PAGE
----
The problem with modern design and ambiguous instructions

Much of modern design is sleek and minimalist. Unfortunately, some items are designed to be so sleek that their actual function isn’t always readily discernible. Such was the case with the office mailbox below, located directly across from the building elevator. After receiving one too many gum wrappers and coffee cups in the mail, someone taped up a notice describing the purpose of the sleek little box:

This is a mailbox not a garbage can

*Please do not dispose of garbage here*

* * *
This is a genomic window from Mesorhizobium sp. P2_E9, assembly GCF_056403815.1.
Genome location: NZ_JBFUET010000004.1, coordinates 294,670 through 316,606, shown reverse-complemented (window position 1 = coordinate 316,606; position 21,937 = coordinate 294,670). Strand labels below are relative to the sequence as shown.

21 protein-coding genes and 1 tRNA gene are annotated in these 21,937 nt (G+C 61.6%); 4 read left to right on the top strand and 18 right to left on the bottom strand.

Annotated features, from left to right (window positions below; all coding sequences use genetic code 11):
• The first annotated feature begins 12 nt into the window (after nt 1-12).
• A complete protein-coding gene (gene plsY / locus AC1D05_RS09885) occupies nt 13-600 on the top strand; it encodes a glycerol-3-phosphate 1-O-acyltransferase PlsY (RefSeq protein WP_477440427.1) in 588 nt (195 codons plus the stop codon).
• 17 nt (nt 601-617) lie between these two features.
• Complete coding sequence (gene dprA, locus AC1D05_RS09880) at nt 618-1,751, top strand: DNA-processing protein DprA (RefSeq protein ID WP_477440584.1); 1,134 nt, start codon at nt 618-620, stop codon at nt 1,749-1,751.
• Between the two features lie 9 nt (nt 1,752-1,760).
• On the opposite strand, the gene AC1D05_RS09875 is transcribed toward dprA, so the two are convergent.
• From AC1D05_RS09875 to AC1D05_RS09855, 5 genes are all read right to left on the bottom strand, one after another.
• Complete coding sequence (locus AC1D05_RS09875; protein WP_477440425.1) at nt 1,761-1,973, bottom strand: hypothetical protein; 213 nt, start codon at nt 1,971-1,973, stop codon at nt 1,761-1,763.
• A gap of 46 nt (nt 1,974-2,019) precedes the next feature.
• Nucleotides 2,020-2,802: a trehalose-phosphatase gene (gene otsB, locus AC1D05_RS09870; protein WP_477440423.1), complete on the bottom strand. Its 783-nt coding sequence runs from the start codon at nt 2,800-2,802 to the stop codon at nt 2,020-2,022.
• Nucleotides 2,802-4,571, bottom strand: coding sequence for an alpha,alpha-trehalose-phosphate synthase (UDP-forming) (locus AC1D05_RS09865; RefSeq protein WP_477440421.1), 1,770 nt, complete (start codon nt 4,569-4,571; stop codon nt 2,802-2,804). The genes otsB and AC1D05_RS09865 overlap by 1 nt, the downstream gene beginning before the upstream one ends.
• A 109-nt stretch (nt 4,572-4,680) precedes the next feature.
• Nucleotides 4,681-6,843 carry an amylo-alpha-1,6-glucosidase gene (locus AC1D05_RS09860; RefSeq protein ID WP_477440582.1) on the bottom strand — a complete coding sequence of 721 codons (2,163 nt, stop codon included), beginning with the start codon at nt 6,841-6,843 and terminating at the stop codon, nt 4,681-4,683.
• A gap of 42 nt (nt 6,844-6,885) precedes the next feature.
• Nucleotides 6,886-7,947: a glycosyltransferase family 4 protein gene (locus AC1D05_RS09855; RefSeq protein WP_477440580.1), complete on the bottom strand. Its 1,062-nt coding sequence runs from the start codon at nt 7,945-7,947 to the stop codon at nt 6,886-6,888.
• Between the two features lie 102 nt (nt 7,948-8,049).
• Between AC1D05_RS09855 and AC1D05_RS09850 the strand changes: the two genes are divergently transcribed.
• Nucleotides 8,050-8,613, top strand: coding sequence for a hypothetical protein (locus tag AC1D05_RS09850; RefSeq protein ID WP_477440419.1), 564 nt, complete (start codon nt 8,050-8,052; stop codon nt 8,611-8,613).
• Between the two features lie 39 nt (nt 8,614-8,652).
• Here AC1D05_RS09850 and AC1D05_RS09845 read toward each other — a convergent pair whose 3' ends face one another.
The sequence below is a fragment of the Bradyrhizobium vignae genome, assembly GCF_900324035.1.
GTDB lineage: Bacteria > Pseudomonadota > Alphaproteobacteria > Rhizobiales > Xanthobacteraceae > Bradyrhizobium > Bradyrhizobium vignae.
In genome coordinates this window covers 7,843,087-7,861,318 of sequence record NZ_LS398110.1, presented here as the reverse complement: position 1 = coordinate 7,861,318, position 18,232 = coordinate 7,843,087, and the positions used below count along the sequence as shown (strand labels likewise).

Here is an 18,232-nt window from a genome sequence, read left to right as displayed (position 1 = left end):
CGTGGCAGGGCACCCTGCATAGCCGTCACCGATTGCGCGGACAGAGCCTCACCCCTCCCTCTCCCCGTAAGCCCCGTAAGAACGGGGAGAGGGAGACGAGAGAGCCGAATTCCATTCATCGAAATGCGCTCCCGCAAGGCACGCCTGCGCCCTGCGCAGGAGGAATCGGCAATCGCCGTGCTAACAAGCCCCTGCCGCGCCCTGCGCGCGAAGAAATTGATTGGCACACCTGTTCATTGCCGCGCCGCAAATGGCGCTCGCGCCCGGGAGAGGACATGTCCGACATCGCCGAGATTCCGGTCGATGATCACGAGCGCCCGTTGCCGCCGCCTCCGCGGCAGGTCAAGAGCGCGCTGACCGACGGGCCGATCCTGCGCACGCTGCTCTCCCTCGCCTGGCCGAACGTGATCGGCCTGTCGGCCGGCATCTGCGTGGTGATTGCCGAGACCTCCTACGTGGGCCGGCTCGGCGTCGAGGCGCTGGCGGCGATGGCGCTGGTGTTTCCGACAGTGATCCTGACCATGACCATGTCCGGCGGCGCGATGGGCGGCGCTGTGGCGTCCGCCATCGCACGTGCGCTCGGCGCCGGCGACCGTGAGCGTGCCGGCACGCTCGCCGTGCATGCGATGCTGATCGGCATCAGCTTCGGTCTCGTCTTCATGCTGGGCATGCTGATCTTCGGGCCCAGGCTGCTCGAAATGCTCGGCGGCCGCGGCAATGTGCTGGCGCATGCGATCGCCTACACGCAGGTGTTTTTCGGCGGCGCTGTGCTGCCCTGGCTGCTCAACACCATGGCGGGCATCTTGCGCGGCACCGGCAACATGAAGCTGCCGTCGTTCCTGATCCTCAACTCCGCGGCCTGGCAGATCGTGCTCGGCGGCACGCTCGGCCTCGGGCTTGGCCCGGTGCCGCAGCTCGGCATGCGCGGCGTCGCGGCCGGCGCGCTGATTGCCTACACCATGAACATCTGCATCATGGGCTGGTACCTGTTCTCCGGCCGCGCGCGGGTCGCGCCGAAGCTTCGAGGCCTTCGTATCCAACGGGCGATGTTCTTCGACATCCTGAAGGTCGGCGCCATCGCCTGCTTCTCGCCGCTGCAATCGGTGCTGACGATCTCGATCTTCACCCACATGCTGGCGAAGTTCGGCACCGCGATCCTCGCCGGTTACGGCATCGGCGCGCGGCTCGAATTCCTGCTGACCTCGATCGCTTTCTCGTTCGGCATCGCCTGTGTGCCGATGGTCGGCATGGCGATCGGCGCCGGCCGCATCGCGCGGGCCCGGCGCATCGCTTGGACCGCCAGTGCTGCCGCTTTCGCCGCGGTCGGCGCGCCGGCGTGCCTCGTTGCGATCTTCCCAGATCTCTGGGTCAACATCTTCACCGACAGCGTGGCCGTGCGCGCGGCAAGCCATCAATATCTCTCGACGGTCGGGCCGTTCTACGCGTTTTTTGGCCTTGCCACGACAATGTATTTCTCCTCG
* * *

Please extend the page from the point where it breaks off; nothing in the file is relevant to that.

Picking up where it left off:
I frequently say that if a simple everyday object like a mailbox or garbage can requires instructions or explanations, it’s a failed design. Even well-meaning instructions can cause confusion. But all seemed well and good until another note appeared a month later, clarifying what the original note meant by “mailbox”:

This mailbox is for receiving, not sending

And later that day, the grateful sender retrieved the wayward piece of mail and left a thank-you note:

Thanks for not throwing out my letter

Only in Toronto.

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